So, the other day, after writing “Dear Netflix,” I forwarded it along to Mike at Hacking Netflix in the interests of mutual back-scratchery. He ran an except from my post — essentially a never-gonna-happen argument that Netflix could use reviews and content to enhance its business — but, reading his excerpt, what got to me were the comments on the piece, which served as just another reminder of why I hate the goddamn internet, and which filled me with a deep and soul-crushing depression that I needed to turn into this brief blast of anger.
Commenting is supposed to be the vital lifeblood of the web, the straw that stirs the drink of conversation, the lively salon of ideas in the public sphere. But, really, it isn’t, any more than prison is an exciting social milieu full of new occasions. One time out of a hundred, a comment is interesting — a civil contribution, a brilliant counter-argument, a salient fact, a pertinent point. The other 99 times?
1. It’s commentary offered by people who didn’t even read the goddamn article in the first place. At hacking Netflix, someone named ‘Me’ noted that my piece was “ummmm … disgruntled former employee ruminations.” Well, if you read the piece, there’ s no rancor or venom in it at all, and it’s coming from a cheerful place of wanting Netflix — ” a company full of people and principles I like,” as the piece says — to succeed; I’m gruntled as hell, “me,” and you didn’t even read a measly thousand words before running your mouth.
2. It’s willfully and grimly anti-intellectual. Now, these examples are specifically about the piece I wrote, but you don’t have to dig too hard to find similar ideas in any comment area. “Things” posted, at Hacking Netflix, his take on the idea of Netflix having content and curation: “No. Movie reviewers, more often than not, try to sound like ultra intelectuals (sic) and are so wordy you can’t tell what they truly thought of movies.” And “Amanda” notes “I don’t pay much attention to professional reviews, anyway. It means much more to me to hear what people like me, people I know, genuinely think about a movie experience than what some guy who is paid for a review wants me to think.”
I hear this a lot. A lot. And you know what? America has always had a strong strain of know-nothing hard-headedness — I don’t need no fancy-lad tellin’ me what to think! — but the fricking internet has turned that cold into a cancer. People who say they don’t read reviews, essentially, are saying “I do not want to risk being exposed to any idea I have not already had, or any fact I did not already know; I don’t want to risk reading a well-crafted sentence, nor do I want to endanger my currently-held ideas and opinions by exposing them to any counter-argument.” And that’s not just on-line, these days. It’s in book shops, in theaters, on radio stations, everywhere. And our culture, as it is organized now (and such as it is) makes it all the more likely that you don’t have to read anything you don’t want to, or that doesn’t conform to your world view or your tastes. (This is why I miss getting The Sunday Times — not because it delivered information, but, even better, because it delivered random, quality information. You don’t get that online, really, and it’s a shame.)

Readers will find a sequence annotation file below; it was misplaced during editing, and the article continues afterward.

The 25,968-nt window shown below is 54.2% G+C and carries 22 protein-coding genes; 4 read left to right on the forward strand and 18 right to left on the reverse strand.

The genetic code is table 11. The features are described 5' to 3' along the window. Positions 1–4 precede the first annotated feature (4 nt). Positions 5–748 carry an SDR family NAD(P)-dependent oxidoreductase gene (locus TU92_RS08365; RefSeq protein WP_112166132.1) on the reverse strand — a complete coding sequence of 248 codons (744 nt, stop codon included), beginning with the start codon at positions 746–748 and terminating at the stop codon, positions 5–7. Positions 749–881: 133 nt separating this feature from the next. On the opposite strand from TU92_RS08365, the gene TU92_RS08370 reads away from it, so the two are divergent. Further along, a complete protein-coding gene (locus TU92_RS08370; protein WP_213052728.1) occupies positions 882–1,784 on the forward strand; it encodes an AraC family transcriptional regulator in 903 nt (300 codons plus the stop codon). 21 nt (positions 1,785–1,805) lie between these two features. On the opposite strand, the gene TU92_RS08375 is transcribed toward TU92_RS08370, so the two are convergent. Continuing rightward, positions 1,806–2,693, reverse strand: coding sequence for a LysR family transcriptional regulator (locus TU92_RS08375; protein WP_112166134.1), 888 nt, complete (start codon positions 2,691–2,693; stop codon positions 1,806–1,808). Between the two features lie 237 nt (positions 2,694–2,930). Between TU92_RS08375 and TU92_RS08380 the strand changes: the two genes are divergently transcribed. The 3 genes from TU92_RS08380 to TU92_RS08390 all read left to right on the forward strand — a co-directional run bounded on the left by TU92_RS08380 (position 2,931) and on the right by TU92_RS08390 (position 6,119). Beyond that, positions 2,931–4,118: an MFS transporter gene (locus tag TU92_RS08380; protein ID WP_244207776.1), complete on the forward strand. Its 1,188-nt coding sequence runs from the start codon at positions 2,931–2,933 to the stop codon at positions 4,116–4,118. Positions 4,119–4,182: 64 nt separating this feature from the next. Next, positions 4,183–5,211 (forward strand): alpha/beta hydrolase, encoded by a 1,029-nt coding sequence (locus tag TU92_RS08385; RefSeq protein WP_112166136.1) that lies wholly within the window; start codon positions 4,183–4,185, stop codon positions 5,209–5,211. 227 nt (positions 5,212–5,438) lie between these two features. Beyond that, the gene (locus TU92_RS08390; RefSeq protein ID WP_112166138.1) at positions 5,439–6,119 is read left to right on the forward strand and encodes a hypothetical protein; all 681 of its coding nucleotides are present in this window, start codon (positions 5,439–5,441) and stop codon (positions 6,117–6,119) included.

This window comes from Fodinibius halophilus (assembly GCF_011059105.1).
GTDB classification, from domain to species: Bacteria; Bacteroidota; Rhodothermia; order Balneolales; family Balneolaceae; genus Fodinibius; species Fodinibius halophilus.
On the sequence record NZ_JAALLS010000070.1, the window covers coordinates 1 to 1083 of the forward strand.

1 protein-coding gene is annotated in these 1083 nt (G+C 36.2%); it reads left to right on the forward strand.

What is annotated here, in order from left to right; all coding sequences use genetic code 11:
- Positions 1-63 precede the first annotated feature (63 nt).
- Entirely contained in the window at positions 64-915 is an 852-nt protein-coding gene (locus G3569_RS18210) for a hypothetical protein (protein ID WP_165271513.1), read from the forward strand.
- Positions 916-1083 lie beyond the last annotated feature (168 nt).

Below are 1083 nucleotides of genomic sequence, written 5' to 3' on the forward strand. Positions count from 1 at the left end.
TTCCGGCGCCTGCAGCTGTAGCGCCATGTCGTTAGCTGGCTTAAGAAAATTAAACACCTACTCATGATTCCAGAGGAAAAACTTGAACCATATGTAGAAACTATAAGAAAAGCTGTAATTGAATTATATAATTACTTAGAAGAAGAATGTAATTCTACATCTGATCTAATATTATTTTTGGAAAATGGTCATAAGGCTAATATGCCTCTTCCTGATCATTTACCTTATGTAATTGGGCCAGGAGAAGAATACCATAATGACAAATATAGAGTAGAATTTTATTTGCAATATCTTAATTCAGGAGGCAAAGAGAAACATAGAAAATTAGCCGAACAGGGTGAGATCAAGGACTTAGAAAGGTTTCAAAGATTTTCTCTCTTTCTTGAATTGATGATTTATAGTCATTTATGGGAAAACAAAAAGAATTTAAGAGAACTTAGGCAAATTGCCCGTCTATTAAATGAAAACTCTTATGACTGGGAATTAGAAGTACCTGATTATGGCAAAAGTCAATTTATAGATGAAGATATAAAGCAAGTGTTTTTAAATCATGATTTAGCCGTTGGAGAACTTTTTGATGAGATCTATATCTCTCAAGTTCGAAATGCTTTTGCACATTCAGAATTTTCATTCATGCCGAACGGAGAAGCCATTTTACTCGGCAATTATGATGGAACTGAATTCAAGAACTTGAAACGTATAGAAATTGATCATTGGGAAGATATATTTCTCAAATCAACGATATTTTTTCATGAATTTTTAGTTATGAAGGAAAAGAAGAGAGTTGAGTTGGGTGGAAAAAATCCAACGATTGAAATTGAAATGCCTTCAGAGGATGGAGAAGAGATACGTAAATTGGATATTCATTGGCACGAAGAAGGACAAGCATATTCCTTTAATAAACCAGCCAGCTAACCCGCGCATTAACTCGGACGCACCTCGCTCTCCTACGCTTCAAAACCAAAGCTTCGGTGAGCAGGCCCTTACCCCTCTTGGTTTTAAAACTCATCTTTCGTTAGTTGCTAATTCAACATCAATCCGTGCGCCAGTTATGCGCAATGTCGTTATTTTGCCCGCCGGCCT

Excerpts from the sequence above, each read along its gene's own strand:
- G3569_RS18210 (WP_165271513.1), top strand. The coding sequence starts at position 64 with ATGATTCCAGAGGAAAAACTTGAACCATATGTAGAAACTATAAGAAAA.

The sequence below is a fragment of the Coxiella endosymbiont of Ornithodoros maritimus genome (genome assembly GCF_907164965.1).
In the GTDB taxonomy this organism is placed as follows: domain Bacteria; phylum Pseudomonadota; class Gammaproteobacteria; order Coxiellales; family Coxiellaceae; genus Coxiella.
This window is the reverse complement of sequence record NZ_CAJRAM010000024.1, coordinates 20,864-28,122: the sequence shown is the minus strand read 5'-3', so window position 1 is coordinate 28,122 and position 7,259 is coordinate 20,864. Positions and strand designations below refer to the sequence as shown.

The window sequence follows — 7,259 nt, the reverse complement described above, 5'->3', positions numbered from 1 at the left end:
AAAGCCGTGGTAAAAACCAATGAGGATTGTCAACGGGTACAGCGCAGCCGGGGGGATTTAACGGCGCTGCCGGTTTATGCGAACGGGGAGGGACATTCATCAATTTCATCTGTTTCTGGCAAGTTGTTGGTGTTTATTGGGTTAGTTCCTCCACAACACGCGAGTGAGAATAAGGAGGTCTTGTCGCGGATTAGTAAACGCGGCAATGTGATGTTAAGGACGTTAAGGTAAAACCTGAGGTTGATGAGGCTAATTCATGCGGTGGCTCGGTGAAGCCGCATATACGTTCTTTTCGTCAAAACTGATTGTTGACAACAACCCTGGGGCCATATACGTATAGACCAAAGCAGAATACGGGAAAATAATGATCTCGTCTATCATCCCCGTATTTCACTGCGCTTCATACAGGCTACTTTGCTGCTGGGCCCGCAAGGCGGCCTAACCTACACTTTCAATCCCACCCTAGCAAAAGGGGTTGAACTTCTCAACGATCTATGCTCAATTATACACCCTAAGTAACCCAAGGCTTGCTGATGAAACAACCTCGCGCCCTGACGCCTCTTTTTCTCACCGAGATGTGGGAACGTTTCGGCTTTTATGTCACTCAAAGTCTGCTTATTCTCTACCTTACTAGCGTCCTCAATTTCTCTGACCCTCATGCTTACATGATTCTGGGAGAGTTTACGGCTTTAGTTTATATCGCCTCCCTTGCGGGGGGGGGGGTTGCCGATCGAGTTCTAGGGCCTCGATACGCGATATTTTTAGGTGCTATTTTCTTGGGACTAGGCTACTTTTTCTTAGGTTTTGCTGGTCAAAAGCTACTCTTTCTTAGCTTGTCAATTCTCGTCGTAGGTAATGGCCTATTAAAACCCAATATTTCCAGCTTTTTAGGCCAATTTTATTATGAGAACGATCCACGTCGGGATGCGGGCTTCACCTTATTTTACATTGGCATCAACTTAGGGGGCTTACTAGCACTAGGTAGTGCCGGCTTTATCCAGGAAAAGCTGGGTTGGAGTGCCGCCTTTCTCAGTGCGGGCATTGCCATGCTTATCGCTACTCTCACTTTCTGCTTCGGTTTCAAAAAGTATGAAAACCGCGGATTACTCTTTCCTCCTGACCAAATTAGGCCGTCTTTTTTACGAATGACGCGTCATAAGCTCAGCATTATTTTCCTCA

Or, as Harold Ramis said in an interview with The Believer (that fricking fancy-lad Bible):
Harold Ramis: I can’t tell you how many people have told me, “When I go to the movies, I don’t want to think.”
The Believer: Does that offend you as a filmmaker?
Ramis: It offends me as a human being. Why wouldn’t you want to think? What does that mean? Why not just shoot yourself in the fucking head?
3. It’s anonymous. And this is why internet comments are ultimately useless — because, as anyone can tell you, people behave differently when you don’t know who they are. And I know there’s an argument for anonymity on the internet — LGBT youth in isolated and homophobic communities, whistle-blowers, and so on — but really, most commenters on the internet aren’t trying to blow the lid off of The China Syndrome or hide from gay-bashing jerks; they’re just rude, and ignorant, and they’re rude and ignorant because they know they don’t have to say who they are. I think that a site should make its own decision to allow anonymous commenters, sure — but that no site should allow anonymous commenters unless it’s a pure, real necessity. Because most of the time, it isn’t.
And it’s because internet commenters are either lazy, cowardly or stupid that I find myself relying on Twitter more and more. I disagree with lots of people in my Twitter feed — @jenyamato didn’t want to vomit from the Justin Bieber film, @mtgilchrist actually liked Tron: Legacy, @MarkReardonKMOX has a political sensibility so opposite to mine I’m amazed we don’t explode when we shake hands — but they are polite, and articulate and, please note, saying what they do under their real names. I think I’ve given up on internet comments about the things I write — reading them or caring about them — unless they’re from people who use their real names. Otherwise, it’s just opening up your life and brain to too much negativity and stupidity.
Does this sound elitist? I’m sure it does. But, to paraphrase what Tom Tomorrow once said, if ‘elitist’ is how you say ‘not the dumbest melonfarmer in the room,’ then I’ll take that. I’m a grownup. I put my name on what I say. And if you can’t do that, or can’t get why that matters in an age of willful stupidity and inhuman rudeness, then, really, who cares what you bellow from your rotten, wounded, idiot heart?
- James Rocchi